Popular Teen and Pre-Teen Site YouTube Still Infested With Videos for Illegal Prescription Drugs and Steroids, Stolen Credit Card Numbers, Fake Passports and Content Theft
New Poll: Nearly Nine out of 10 Americans Agree – Google has “responsibility to help make the Internet safe”
Washington, DC – The Digital Citizens Alliance today called on Google to stop profiting from a myriad of illegal and dangerous activities that take place on YouTube. Those activities include the marketing of illegal prescription drugs and steroids, fake passports, stolen credit cards, and content theft.
Digital Citizens made public its investigative report, “Digital Weeds: How Google Continues to Allow Bad Actors to Flourish On YouTube,” that shows how YouTube is still infested with hundreds of videos promoting dangerous and illegal activities – nine months after Digital Citizens first showed ads running next to some of YouTube’s most dangerous videos. And just as troubling, both Google and the bad actors profit from advertising running along on the same YouTube page as these videos.
In many of the latest examples Digital Citizens discovered, ads from some of America’s best-known companies were running next to videos pushing access to dangerous products.
“Google has to start acting like the great company they claim to be and make Internet safety a priority,” said Tom Galvin, Executive Director of Digital Citizens. “When confronted with this issue last summer, Google scrubbed YouTube of thousands of incriminating videos to stop the criticism. Not surprisingly, the videos are back. I’ll say what I said nine months ago – the company that claims “don't be evil” is its credo has to stop treating this as a PR problem and end its relationship with the bad actors who peddle dangerous drugs, stolen credit cards and Fake IDs.”
In June 2013, Digital Citizens demonstrated countless examples of videos on YouTube that promoted the sale of prescription drugs such as Oxycontin, Percocet and Tramadol. In addition, the report, entitled, “Google, YouTube and Evil Doers: Too Close for Comfort,” demonstrated how bad actors promoted the sale of forged passports and drivers licenses, escort services and prostitution, counterfeits and content theft. Google responded to the public criticism by immediately removing the videos while claiming their systems worked.
New Poll Shows Americans Concern with Google is Growing
A Digital Citizens Alliance national survey released today reinforces how the public is looking to Google to do more to protect Internet users:
- The majority of Americans (57 percent) said Google should not post ads or accept ad revenue from sites that are providing illegal or illegitimate products or services.
- By a 26-point margin (53 percent-27 percent) Americans don’t believe that Google is doing enough to make the Internet a safer place.
- 88 percent of Americans agreed with the statement “As a nearly $40 billion business, Google has a responsibility to help make the Internet safe.”
- Americans don’t feel very safe online. Less than one in five (18 percent) said they feel “very safe” online, compared to 65 percent who feel “very safe” in their neighborhood, shopping at stores or walking to local parks.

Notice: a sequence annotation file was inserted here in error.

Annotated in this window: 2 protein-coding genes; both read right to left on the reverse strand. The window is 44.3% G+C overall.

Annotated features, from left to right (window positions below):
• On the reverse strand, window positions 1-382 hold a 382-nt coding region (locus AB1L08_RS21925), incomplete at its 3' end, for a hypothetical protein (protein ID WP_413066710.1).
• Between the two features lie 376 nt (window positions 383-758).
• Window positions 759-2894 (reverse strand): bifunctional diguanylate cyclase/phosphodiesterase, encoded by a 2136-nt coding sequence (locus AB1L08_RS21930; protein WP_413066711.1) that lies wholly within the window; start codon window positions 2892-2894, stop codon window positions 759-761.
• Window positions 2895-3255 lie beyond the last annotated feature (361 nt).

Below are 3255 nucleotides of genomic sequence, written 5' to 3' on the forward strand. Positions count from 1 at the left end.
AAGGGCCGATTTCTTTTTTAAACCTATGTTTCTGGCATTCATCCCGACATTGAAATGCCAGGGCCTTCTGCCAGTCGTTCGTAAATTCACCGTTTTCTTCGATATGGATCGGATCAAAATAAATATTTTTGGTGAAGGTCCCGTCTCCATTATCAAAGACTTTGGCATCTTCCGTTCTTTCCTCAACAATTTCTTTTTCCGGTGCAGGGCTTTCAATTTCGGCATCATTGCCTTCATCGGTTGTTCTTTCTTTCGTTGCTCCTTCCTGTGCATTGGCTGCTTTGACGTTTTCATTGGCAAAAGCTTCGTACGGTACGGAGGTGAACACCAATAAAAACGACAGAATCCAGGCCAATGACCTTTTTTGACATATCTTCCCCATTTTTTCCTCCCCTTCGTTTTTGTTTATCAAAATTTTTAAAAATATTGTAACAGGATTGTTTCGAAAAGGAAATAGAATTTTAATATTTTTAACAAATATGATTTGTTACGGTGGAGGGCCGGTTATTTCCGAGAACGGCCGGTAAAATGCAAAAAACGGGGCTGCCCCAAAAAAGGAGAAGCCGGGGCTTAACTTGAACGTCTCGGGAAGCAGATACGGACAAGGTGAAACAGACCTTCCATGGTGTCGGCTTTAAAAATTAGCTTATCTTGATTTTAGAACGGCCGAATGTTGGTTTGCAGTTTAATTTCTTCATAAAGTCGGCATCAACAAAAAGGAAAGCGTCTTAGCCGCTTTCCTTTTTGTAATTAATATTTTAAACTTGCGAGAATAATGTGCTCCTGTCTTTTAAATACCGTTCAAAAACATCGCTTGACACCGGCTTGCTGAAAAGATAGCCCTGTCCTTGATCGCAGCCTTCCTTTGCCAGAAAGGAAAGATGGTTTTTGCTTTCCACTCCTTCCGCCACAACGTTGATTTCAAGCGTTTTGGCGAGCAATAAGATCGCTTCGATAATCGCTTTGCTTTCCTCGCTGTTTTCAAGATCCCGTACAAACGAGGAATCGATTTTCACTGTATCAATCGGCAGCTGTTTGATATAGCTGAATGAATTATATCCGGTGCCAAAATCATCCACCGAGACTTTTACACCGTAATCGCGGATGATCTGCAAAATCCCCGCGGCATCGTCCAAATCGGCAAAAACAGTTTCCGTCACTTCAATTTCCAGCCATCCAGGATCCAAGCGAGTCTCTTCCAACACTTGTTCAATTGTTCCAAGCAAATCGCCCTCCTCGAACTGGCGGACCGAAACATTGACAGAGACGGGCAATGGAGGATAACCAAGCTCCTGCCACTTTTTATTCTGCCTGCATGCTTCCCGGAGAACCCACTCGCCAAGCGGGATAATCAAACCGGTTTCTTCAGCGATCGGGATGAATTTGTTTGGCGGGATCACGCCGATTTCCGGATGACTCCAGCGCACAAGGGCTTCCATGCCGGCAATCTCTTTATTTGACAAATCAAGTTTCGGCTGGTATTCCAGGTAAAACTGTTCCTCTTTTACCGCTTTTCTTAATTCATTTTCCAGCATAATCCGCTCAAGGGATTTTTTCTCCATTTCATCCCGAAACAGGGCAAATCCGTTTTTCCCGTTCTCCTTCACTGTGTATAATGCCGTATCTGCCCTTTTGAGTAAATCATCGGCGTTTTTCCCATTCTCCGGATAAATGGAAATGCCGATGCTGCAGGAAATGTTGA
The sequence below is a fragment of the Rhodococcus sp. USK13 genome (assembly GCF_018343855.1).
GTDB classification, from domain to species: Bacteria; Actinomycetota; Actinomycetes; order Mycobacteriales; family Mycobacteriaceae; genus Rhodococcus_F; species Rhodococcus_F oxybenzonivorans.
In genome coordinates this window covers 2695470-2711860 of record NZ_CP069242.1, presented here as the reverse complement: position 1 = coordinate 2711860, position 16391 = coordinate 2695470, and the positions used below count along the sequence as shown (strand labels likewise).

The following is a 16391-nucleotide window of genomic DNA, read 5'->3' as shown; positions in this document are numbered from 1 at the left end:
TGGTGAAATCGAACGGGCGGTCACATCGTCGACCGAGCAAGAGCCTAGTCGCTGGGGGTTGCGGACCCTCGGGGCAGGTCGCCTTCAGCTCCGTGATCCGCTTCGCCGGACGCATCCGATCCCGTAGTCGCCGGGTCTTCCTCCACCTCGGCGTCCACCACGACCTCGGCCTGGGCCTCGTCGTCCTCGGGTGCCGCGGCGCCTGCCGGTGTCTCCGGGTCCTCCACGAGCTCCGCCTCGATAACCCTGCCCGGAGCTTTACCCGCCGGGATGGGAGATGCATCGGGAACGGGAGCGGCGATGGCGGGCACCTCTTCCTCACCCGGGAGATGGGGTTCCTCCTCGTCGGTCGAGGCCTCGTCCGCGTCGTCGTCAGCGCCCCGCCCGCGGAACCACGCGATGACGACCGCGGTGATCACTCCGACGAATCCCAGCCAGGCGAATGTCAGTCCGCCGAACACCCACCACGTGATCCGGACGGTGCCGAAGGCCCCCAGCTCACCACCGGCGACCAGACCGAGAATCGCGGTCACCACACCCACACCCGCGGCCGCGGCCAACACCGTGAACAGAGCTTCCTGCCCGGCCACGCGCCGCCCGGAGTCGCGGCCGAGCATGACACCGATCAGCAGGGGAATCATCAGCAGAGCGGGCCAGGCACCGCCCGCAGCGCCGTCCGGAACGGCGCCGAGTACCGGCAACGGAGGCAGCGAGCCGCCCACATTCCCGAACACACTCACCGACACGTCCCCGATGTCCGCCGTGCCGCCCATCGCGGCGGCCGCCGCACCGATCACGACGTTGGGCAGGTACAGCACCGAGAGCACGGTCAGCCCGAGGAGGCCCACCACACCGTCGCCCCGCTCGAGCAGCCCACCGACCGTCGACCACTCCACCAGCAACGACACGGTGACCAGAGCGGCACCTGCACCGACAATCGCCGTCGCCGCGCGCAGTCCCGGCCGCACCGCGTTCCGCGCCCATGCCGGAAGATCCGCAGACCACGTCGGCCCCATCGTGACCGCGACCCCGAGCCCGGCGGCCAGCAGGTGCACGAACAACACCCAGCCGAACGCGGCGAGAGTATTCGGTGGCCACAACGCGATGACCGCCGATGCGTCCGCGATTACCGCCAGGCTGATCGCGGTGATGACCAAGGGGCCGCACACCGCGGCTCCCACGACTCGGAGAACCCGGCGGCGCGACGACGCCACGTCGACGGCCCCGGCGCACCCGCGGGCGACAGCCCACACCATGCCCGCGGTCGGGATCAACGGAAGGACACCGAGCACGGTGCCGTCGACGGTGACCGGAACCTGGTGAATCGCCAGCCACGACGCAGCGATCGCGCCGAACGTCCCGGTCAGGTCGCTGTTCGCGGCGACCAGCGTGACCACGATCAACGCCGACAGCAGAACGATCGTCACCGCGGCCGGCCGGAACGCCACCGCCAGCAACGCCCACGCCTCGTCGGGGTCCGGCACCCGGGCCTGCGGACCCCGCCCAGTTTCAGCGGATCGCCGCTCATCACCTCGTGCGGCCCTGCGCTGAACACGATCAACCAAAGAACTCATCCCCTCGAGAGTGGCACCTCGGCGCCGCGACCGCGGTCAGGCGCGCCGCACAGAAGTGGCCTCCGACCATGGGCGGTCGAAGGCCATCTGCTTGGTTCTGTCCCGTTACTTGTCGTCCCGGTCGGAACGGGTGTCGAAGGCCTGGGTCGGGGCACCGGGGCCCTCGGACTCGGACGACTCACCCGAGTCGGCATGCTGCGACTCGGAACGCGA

Digital Citizens commissioned Axis Research to conduct the poll. Axis Research surveyed 1,006 voters by phone across the United States from February 19-23, 2014; 32% of all interviews were conducted via cell phones. The margin of error is ± 3.1 percentage points.
Details from “Digital Weeds” Report
In its “Digital Weeds” investigation, Digital Citizens researchers search YouTube again for some of the same videos promoting illegal or dangerous activities found during research in 2013.
These subject areas include:
Prescription Narcotics: Digital Citizens found hundreds of videos promoting the sale of illegally acquired prescription drugs. One video promoting where to buy Oxycontin and Roxicodone without a prescription had an ad promoting the 2014 Winter Olympics right next to it. In another case an ad for the Discover Card is flanked next to a video offering the stimulant Adderall and other drugs.
Stolen Credit Card Numbers: Financial fraud and ID theft are a scourge and growing threat to Internet commerce. Yet on YouTube there are videos on how to get stolen credit card numbers. In some of the videos there are ads from premium brands – in one case a Honda ad – that not only give credibility to criminals selling stolen credit card numbers, but enriches them too.
Fake Passports, Goods Currency: Digital Citizens found ads embedded in videos promoting the sale of fake passports, ID cards, fake money as well as fake goods. In one video promoting knock-off Michael Kors handbags an ad ran for the University of North Carolina’s Business School.
Appearance and Performance Enhancing Drugs (APEDs): Digital Citizens looked at APEDs in a separate report in October of 2013. Steroids, human growth hormone and other performance-enhancing drugs remain popular on YouTube, which is especially troubling given their allure by teens who make up a large part of YouTube’s audience. One HGH video, on YouTube since March 2013, has over 41,000 views. It has an ad embedded promoting flights to Los Angeles, one for hair loss and another for drug rehabilitation. Google analytics enable it to connect ads that are relevant to the video, but apparently those analytics won’t flag illegal activity.